I am sure a majority of us are aware of the burnout syndrome. It is rooted in chronic stress, usually at the workplace, that causes energy depletion, exhaustion, feelings of negativism, and detachment from work. According to the Employee Wellness Report, (2022), as reported by Free Malaysia Today (FMT) on May 12th, 2022, “58% of workers agree feeling burnt out from their work in the last three months”. More often than not, burnout syndrome can be spotted as the symptoms are physical. Well, basically, you fall sick and your body forces you to rest indefinitely because you failed to schedule rest time for yourself. Rookie mistake…

Let me introduce you to the evil twin of the burnout syndrome – the boreout syndrome. Coming to think of it, I cannot be entirely sure if one is any lesser evil than the other.

The boreout syndrome is slightly more dangerous as it creeps into you silently. Boredom happens when work becomes mundane to the point that it feels meaningless or devoid of value to you. employee. Apparently, chronic boredom leads to mental and physical exhaustion as you are not feeding your body and soul the stimulation it needs. Of course, it does not mean that one has to be up and running all the time at work, but chronic boredom needs equal attention as its workaholic cousin that has been linked to early retirement intentions, poor self-rated health, and stress symptoms.

Nowadays, when I come across articles on this, it shakes me up a little bit. At first, I was amused by the whole thing. However, soon realization hit me that I may be dealing with the boreout syndrome myself. Feeling bored at work occasionally is fine, but what do you do when you repeat tasks day after day without feeling any sense of achievement or excitement? Have you ever struggled to answer when someone asks about your day, well, because you do not remember anything worthwhile to say?

In my opinion, one should not normalize the symptoms of boreout by downplaying it with the usual voice in our head that says, “Well, at least I still have a job!”. My privilege might be showing a little too much when I say this, but chronic boredom should be taken seriously as well as it also leads to mental health issues like depression and anxiety, and physical ailments including prolonged body aches, joint pains, inflammation, and others.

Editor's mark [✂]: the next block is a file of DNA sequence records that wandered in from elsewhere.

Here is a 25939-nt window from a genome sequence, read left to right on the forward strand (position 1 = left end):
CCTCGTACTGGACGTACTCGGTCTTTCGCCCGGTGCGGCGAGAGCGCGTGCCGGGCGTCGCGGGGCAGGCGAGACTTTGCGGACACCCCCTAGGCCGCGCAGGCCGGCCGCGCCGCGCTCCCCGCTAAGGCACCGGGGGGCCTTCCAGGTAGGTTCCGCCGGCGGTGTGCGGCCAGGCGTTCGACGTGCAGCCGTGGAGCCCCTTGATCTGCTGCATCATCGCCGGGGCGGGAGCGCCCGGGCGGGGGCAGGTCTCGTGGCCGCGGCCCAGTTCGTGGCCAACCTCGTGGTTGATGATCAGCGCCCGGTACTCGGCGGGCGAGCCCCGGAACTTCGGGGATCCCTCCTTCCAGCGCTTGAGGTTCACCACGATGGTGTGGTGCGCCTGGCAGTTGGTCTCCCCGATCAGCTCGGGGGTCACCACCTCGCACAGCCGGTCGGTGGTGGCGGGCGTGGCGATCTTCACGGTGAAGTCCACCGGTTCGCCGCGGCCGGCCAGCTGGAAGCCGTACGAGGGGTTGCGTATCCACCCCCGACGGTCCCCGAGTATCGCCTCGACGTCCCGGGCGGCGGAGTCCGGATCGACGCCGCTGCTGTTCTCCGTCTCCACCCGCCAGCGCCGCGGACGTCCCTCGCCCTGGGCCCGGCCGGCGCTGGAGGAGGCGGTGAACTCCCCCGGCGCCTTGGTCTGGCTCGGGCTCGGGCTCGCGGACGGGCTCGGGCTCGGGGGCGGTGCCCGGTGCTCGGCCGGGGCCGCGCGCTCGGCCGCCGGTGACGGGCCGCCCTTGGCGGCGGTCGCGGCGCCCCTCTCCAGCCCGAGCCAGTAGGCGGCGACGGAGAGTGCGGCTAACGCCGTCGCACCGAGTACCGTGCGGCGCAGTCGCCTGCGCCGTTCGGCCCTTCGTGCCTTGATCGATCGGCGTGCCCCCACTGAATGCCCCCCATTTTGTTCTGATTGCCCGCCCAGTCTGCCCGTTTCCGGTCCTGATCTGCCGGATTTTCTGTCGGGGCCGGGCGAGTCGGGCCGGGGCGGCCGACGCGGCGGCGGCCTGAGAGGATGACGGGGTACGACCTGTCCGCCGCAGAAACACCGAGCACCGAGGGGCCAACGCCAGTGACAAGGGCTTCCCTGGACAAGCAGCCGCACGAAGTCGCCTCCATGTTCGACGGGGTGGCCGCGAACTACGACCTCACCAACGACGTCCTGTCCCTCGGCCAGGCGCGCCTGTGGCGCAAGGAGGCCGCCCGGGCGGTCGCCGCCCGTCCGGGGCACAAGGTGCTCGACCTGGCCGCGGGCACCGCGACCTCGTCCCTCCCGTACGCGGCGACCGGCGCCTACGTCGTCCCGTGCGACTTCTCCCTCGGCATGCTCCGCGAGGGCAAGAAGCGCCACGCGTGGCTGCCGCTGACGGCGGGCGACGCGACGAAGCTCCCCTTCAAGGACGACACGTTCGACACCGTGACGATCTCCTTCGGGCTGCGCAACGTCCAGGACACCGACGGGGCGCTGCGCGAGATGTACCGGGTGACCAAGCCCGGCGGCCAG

I think the first step in dealing with boreout syndrome is to acknowledge it. You just have to stop what you are doing for a second and admit to yourself that, “I AM BORED OF THIS TASK”. Simply saying it out aloud makes it easier for you, your body, and your mind to hear it and understand that it is real. Bonus if your boss hears it too! Secondly, make yourself accountable to rediscover the fun in your work. Perhaps there is an interesting project that you have been putting off due to some reasons. Thirdly, reach out to reliable colleagues. Maybe they have some tips to make the tasks fun, or with your luck, some might even offer to take you up as part of their team for an exciting upcoming mission. The bottom line is, open up!

These are actually some tips that I have personally tested and found to work. Of course, it takes guts to acknowledge that we have a problem and make conscious decisions to work on it. As shared by a famous social philosopher, Erich Fromm, “Boredom is nothing but the experience of a paralysis of our productive powers.” So, please do not take chronic boredom lightly, dear friends. Your time is valuable. Your efforts are meaningful. And YOU matter!




Dr. Sarala Thulasi Palpanadan

Centre for Language Studies 

Universiti Tun Hussein Onn Malaysia (UTHM)